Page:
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eISSN: 2377-4312

Dairy, Veterinary & Animal Research

Mini Review Volume 2 Issue 3

Benefits of high resolution melting analysis for rapid detection and genotyping of selected protozoal and fungal parasites

Valencakova Alexandra, Danisova O, Kalinova J, Balent P

University of Veterinary Medicine and Pharmacy, Europe

Correspondence: Valencakova Alexandra, Department of Biology and Genetics, University of VeterinaryMedicine and Pharmacy, Komenskeho 73, Kosice 04181, Europe

Received: March 05, 2015 | Published: May 16, 2015

Citation: Valencáková A, Danišová O, Kalinová J, et al. Benefits of high resolution melting analysis for rapid detection and genotyping of selected protozoal and fungal parasites. J Dairy Vet Anim Res. 2015;2(3):73-75. DOI: 10.15406/jdvar.2015.02.00033

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Microsporidiosis, cryptosporidiosis, blastocystosis, etc., of humans and animals are an intestinal diseases caused predominantly by infection with zoonotic species and genotypes of these pathogens. These diseasesare transmitted mainly via the faecal-oral route.Generally, these deseasesare occurs worldwide, but in places with poor sanitation and crowded living conditions is endemic and is associated with source of water and food supply, age, and socioeconomic status.1 The diagnosis and genetic characterization of the main species and population variants of Microsporidia, Cryptosporidium and Blastocystis infecting humans andanimalsare central to the prevention, surveillance and control of these diseases, particularly as there is presently no cost effective chemotherapeutic regimen or vaccine available. In this Minireview we want to draw attention to the possibility of using HRM analysis for species and genotypic differentiation of these pathogens in clinical samples of humans and animals. This approach is well suited for the rapid screening of large numbers of Cryptosporidium oocyst, Blastocystis cyst and Microsporidia spores DNA samples and, although qualitative, is significantly less time-consuming to carry out than electrophoretic analysis. This method provides a useful tool for investigating the epidemiology and outbreaks of cryptosporidiosis, microsporidiosis and blastocystosis and could be applicable to identification of species of these pathogens.

Keywords: microsporidiosis, cryptosporidiosis, blastocystosis, high resolution melting


ELISA, enzyme-linked immuno sorbent assay; PCR, polymerase chain reaction; LAMP, loop mediated isothermal amplification; RAPDs, random amplified polymorphic DNAs; SSU Rdna, small-subunit rRNA genes; RFLP, restriction fragment length polymorphism; ITS, internal transcribed spacer; SSCP, single-strand conformation polymorphism Analysis; DGGE, denaturing gradient gel electrophoresis; TGCE, temperature gradient capillary electrophoresis; SNP, single-nucleotide variants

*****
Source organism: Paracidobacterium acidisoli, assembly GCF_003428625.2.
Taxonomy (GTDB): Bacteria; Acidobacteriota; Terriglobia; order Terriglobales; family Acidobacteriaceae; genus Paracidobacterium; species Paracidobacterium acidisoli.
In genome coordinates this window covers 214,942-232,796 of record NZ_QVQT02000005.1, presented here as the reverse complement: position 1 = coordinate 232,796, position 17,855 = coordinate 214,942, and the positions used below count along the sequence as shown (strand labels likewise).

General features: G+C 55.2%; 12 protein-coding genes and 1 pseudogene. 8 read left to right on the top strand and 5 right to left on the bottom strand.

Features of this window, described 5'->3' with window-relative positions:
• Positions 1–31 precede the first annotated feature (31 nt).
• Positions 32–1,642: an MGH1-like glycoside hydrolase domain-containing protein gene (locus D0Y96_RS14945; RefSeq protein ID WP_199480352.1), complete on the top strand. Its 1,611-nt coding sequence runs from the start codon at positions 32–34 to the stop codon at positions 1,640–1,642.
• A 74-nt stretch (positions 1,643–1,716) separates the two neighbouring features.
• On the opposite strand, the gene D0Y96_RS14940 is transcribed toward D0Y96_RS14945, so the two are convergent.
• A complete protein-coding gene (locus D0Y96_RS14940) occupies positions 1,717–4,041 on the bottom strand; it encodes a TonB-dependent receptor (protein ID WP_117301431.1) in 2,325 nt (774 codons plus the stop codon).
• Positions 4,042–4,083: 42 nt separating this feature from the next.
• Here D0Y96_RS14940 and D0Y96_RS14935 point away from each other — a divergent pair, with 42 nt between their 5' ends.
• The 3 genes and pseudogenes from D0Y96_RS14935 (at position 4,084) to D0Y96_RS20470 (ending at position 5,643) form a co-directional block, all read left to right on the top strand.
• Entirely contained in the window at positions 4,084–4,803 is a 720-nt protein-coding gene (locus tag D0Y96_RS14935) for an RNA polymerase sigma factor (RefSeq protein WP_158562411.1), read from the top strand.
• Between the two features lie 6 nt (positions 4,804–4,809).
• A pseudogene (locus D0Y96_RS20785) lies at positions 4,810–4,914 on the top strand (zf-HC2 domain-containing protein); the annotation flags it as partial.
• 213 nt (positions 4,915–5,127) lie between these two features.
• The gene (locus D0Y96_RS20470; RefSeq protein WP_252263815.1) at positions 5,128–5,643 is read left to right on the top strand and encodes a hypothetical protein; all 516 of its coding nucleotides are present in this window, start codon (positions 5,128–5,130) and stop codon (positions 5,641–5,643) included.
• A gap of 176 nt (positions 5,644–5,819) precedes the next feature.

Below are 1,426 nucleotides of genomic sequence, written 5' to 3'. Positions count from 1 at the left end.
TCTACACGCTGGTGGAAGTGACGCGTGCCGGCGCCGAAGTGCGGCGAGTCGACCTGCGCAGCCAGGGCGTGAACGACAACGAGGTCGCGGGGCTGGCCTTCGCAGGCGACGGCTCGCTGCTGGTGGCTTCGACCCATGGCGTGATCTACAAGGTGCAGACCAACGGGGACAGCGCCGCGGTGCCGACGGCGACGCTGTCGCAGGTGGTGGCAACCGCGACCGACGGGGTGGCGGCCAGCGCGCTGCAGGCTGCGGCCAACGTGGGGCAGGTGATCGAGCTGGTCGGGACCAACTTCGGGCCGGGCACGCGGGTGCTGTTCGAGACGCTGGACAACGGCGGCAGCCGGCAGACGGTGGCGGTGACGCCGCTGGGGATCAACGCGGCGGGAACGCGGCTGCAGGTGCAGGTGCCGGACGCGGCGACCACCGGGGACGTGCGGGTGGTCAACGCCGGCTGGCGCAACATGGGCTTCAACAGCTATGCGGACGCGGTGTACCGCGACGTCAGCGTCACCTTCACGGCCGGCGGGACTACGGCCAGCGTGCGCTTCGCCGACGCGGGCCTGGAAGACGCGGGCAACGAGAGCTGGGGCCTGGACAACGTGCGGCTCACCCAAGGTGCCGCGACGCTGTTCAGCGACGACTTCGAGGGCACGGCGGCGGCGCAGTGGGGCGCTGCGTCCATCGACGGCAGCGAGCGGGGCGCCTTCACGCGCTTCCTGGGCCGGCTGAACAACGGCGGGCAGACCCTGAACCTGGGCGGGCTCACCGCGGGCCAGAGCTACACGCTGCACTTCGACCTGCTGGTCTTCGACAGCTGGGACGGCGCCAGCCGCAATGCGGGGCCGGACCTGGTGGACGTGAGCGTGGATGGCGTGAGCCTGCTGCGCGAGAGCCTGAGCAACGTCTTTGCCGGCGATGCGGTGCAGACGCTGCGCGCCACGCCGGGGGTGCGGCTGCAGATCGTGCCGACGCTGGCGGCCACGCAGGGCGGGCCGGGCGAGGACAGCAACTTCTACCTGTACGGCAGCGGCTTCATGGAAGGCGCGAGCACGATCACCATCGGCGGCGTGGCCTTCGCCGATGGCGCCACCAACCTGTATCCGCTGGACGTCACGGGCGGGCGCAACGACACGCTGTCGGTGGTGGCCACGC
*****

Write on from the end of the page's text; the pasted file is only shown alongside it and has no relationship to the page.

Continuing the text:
Cryptosporidiosis and Cryptosporidium spp.

Cryptosporidium is an important zoonotic parasite globally. The ecology and epidemiology of this pathogen in rural tropical systems are characterized by high rates of overlap among humans, domesticated animals, and wildlife. Diagnosis of cryptosporidiosis in animals and humans including, microscopic analysis with specific stainingof faeces for the presence of oocysts, detection of Cryptosporidium copro-antigens using enzyme-linked immunosorbent assay (ELISA) or molecular methods using DNA analysis.2 The various molecular analysis such as polymerase chain reaction (PCR) and sequencing, and loop mediated isothermal amplification (LAMP) are widely used to detect the parasite in faecal material and his genetic characterization.3‒5 To date, Cryptosporidium isolates have been classified to 30 species, and over 60 have been assigned to a genotype or subtype based on molecular method.6,7 For identification of species, genotypes or sub-genotypes, either highly variable genes or unique genes are used. Gene 18SSU rRNA serves as an appropriate genetic marker for identification of particular species of Cryptosporidium. “Variable” areas that are present in e.g. gene GP60 and loci ML1 and ML2,70 kDa heat shock protein (hsp70), and Cryptosporidium oocyst wall protein (cowp) genes, can be used for identification and classification of species, but they are mainly used for description of genotypes and sub-genotypes of Cryptosporidium, and thus considerably aid with understanding of transmission and identification of Cryptosporidium outbreak.8,9